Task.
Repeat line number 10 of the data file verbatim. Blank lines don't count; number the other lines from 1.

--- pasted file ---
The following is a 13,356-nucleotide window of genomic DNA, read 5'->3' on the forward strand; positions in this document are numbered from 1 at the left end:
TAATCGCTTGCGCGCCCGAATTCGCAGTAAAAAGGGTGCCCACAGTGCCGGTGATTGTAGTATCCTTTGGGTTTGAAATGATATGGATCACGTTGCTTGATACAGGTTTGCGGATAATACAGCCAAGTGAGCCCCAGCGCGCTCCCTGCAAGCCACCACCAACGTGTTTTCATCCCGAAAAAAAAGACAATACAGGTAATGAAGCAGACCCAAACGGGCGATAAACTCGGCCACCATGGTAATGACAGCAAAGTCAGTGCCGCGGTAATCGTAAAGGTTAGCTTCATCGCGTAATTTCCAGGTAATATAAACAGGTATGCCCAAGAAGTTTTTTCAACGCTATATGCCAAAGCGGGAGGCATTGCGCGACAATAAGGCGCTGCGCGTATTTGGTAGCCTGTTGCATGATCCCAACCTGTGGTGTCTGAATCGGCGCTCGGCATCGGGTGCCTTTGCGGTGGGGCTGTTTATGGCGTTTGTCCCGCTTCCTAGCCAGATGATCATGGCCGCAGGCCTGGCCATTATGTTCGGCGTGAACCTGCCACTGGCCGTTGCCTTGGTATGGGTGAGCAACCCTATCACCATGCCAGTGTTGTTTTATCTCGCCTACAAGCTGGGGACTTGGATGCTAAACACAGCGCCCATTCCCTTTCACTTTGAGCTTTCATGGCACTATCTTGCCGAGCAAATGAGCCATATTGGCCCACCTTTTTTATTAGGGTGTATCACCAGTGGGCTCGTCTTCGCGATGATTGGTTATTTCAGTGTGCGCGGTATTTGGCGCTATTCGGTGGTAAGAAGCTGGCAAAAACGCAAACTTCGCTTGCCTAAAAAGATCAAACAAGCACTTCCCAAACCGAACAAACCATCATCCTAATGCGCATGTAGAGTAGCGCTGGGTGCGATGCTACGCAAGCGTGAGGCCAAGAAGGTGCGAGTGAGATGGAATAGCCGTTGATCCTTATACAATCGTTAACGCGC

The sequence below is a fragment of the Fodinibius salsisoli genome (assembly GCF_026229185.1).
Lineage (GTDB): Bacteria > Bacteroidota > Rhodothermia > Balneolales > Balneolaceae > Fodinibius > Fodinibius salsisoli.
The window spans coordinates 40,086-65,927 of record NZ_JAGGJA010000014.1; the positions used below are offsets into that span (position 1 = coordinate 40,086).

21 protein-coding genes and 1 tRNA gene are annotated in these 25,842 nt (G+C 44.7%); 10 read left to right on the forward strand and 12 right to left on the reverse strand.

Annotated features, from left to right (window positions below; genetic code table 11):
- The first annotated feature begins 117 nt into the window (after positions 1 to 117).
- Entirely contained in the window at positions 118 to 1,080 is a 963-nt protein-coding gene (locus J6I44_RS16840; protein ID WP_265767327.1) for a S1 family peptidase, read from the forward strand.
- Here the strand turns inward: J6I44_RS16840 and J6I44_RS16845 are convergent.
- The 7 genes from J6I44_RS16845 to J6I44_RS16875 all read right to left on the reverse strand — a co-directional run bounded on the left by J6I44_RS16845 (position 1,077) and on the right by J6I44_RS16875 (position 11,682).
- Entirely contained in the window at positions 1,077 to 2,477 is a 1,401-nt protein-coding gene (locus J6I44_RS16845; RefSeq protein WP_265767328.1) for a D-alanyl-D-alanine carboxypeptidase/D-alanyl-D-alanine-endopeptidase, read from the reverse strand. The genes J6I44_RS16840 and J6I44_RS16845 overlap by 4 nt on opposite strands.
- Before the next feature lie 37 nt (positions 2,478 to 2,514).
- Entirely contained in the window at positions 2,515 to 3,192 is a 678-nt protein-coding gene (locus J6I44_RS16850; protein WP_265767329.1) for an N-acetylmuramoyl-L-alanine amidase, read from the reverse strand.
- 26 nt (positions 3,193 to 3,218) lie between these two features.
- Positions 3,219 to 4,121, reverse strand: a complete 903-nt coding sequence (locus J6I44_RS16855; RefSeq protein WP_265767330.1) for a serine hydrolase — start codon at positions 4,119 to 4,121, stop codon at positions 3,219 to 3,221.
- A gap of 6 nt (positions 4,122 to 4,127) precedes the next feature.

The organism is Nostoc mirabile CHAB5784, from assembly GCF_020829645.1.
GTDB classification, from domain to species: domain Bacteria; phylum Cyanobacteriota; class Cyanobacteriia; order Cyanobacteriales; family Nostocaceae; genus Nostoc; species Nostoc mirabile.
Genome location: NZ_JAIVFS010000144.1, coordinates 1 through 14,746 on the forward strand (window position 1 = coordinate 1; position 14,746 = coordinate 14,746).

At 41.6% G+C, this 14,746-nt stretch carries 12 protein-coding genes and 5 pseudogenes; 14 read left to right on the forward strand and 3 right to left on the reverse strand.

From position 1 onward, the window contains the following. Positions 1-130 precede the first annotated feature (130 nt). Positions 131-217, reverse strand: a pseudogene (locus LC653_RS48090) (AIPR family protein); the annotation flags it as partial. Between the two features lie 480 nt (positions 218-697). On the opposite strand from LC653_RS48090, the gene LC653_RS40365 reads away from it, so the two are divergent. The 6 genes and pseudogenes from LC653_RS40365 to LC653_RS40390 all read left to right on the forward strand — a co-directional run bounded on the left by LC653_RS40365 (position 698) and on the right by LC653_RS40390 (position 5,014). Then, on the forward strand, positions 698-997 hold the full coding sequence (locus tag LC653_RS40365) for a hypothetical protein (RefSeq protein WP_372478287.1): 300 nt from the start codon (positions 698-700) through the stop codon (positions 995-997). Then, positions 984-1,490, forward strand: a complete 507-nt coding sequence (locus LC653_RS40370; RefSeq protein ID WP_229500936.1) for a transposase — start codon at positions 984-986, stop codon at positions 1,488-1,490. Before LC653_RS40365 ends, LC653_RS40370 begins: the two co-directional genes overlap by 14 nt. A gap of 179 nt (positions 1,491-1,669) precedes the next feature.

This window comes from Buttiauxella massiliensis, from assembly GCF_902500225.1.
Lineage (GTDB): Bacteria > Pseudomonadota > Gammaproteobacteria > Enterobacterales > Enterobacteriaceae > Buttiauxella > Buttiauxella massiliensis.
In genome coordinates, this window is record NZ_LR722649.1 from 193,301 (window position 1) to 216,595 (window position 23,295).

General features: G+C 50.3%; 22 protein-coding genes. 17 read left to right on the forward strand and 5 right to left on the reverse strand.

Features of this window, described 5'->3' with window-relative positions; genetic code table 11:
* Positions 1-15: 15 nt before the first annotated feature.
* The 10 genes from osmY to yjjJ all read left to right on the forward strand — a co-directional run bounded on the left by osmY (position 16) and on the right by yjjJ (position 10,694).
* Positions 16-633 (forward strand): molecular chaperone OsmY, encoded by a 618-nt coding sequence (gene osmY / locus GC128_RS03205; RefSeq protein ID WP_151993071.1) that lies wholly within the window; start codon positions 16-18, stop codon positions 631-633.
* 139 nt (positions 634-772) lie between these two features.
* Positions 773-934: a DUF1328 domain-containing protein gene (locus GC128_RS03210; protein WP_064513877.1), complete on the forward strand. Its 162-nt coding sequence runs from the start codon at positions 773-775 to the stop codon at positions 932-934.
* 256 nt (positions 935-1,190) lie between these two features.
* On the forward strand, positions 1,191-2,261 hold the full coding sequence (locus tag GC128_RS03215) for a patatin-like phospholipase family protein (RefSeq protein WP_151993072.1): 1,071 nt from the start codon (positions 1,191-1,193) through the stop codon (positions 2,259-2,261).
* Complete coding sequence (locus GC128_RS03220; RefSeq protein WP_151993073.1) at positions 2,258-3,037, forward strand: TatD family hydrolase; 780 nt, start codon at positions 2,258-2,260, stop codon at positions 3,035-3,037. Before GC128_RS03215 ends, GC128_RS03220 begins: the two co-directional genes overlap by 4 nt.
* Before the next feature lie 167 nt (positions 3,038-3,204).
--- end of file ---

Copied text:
- Here the strand turns inward: J6I44_RS16840 and J6I44_RS16845 are convergent.